Democrats desperately want AOC to join The Club. I wonder what they'll promise her.

Excellent post, Karen!

Anna Radicalova said...

Re: Medicare For All

Every time I pass the local State Farm Insurance office, I see the sign in front advertising their services for investments as well as health insurance. That always sobers me to the fact that the private health insurance racket that Saint Obama pushed through will never die. It's as immortal as corporate personhood.

We can blame Bill Clinton first for screwing with Glass-Steagall, then Barack Obama for fighting tooth and nail to give our lives and health to the insurance industry to profit from. Now the insurance industry is a conglomerate of financial services, health insurance brokers, and home and auto insurers. Wealthy and powerful.

An American Family Insurance agent told me years ago that post-9/11, Congress required the insurance industry to apply a small tax to every policy issued, presumably to hold in reserve to pay out for terrorist attacks so they wouldn't be bankrupted by claims. It was another bailout for rich corporations, although well hidden. Don't look for it in the small print on your policies. It's written in invisible ink.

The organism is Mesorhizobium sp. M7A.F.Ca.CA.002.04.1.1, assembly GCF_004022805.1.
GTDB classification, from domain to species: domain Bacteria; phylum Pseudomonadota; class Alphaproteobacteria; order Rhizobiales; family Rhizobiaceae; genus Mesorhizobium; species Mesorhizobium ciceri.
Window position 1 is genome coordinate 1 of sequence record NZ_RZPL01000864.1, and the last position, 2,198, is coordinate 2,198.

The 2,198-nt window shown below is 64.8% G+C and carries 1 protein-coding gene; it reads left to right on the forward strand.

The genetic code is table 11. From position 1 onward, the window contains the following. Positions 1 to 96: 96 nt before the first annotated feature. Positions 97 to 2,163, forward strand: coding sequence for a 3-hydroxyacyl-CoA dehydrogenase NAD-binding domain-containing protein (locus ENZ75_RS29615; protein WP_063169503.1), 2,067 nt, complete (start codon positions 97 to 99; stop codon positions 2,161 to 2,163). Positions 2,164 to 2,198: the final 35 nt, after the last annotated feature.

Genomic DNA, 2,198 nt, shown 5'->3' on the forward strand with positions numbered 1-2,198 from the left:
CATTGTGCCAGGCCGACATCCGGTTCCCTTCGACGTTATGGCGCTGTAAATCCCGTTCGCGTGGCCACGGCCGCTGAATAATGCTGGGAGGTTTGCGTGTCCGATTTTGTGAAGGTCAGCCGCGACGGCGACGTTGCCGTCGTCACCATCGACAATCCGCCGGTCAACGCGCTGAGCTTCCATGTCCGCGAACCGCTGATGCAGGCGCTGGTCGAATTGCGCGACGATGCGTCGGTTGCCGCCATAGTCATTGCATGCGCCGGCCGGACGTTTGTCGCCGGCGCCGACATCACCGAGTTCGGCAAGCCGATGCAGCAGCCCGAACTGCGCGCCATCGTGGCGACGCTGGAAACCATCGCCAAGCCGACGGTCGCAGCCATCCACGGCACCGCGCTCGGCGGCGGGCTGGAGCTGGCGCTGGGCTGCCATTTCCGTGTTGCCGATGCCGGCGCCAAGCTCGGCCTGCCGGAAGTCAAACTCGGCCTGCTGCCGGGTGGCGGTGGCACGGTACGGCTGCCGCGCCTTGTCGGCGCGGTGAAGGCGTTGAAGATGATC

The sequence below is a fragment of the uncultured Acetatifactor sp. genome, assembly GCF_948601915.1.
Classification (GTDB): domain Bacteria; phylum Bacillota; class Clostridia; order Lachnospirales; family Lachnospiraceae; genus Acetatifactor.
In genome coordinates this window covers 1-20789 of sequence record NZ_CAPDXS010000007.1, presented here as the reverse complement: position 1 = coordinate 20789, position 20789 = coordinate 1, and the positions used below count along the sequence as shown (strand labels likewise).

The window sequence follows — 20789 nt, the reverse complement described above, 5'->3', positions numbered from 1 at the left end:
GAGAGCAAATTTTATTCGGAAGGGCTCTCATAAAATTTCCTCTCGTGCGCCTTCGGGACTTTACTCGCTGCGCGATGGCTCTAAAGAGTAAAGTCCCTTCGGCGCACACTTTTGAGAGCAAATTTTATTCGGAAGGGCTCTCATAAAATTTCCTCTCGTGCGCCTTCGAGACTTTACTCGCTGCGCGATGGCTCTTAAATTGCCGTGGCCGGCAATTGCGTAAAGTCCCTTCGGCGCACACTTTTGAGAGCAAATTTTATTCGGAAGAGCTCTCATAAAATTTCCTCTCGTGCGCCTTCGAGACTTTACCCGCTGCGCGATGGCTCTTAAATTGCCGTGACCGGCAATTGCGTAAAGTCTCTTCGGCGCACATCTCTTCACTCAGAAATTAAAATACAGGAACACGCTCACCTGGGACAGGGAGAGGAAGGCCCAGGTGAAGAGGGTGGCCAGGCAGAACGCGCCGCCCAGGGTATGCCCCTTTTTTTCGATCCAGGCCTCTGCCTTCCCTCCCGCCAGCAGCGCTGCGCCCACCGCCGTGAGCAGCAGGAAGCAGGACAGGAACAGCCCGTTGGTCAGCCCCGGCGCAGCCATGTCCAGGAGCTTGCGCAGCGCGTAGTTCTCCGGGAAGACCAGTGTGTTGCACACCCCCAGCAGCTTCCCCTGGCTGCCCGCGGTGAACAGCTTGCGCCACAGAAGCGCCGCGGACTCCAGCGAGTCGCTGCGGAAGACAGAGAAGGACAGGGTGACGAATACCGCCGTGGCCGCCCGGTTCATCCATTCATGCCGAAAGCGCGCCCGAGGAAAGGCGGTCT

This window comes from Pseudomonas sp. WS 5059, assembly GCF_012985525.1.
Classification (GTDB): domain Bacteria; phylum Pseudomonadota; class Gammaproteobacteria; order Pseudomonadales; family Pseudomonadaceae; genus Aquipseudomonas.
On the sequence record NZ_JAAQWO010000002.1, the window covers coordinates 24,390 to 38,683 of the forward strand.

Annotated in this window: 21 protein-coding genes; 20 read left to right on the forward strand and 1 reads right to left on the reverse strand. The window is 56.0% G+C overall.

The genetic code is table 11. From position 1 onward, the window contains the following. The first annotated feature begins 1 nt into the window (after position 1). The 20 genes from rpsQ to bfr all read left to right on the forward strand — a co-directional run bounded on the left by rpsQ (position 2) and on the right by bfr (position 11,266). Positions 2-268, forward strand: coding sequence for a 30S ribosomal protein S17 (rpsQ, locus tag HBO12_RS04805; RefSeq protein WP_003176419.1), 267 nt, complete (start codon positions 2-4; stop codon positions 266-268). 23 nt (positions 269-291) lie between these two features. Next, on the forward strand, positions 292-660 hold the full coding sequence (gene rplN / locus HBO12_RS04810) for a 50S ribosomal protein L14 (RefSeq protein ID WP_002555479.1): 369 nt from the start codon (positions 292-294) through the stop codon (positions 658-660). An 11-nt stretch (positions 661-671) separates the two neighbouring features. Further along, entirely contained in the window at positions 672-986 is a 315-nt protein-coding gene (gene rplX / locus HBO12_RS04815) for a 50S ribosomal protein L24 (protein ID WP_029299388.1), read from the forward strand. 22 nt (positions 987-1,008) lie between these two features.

Congress will protect the insurance industry as if their lives depended on it. Our lives are meaningless unless it's to send campaign donations to Chucklehead Schumer and the rest of those corrupt PoS.

Jay–Ottawa said...

Tom Paine was an important element of what historian/sociologist Charles Tilly studied as 'social movements' that arise in the wake of contentious politics. (Full disclosure: In addition to looking up Tilly in Wiki, I'm rereading his book "The Vendée," which tries to understand the counter-revolution in northwestern France after 1789.) Surprisingly, social movements are a relatively modern phenomenon, observed and defined by Tilly as first arising in late 18th Century Great Britain.

On this side of the ocean, about the same time, Paine's medium in support for a budding social movement in the colonies was the pamphlet. Can we say that Paine's spirit and medium live on through blogs like Sardonicky and others listed in Karen's blogroll? The electronic pamphlet, or blog, isn't the only specialty needed for a latter day social movement to take off, but it is an important and indispensable element of a modern social movement. In other words:

Paine : pamphlet :: Garcia : blog.

Happy Independence Day, everybody, whether you celebrated last weekend, this Wednesday, or will this coming weekend.

Erik Roth said...

About John Nichols , Gore Vidal said:
“Of all the giant slayers now afoot in the great American desert, John Nichols’s sword is the sharpest.”

I assert that Karen Garcia has a blade equally sharp, slashing along side as well.